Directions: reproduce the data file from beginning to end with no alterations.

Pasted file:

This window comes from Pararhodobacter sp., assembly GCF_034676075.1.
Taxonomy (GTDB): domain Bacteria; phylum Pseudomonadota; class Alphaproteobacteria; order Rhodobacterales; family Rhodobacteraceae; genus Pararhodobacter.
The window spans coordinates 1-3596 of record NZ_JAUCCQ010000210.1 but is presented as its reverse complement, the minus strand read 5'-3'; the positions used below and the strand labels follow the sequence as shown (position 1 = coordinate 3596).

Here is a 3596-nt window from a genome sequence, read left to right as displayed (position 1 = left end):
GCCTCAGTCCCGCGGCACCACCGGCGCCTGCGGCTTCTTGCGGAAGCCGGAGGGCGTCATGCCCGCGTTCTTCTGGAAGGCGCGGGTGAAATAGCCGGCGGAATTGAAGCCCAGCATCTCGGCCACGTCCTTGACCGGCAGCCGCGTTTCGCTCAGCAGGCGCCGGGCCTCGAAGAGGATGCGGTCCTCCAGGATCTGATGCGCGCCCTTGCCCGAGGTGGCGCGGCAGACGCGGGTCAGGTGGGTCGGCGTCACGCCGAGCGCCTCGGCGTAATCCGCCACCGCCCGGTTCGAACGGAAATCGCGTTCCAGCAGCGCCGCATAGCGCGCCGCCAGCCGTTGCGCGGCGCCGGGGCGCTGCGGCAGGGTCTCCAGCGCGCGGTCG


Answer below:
This window comes from Pararhodobacter sp., assembly GCF_034676075.1.
Taxonomy (GTDB): domain Bacteria; phylum Pseudomonadota; class Alphaproteobacteria; order Rhodobacterales; family Rhodobacteraceae; genus Pararhodobacter.
The window spans coordinates 1-3596 of record NZ_JAUCCQ010000210.1 but is presented as its reverse complement, the minus strand read 5'-3'; the positions used below and the strand labels follow the sequence as shown (position 1 = coordinate 3596).

Here is a 3596-nt window from a genome sequence, read left to right as displayed (position 1 = left end):
GCCTCAGTCCCGCGGCACCACCGGCGCCTGCGGCTTCTTGCGGAAGCCGGAGGGCGTCATGCCCGCGTTCTTCTGGAAGGCGCGGGTGAAATAGCCGGCGGAATTGAAGCCCAGCATCTCGGCCACGTCCTTGACCGGCAGCCGCGTTTCGCTCAGCAGGCGCCGGGCCTCGAAGAGGATGCGGTCCTCCAGGATCTGATGCGCGCCCTTGCCCGAGGTGGCGCGGCAGACGCGGGTCAGGTGGGTCGGCGTCACGCCGAGCGCCTCGGCGTAATCCGCCACCGCCCGGTTCGAACGGAAATCGCGTTCCAGCAGCGCCGCATAGCGCGCCGCCAGCCGTTGCGCGGCGCCGGGGCGCTGCGGCAGGGTCTCCAGCGCGCGGTCG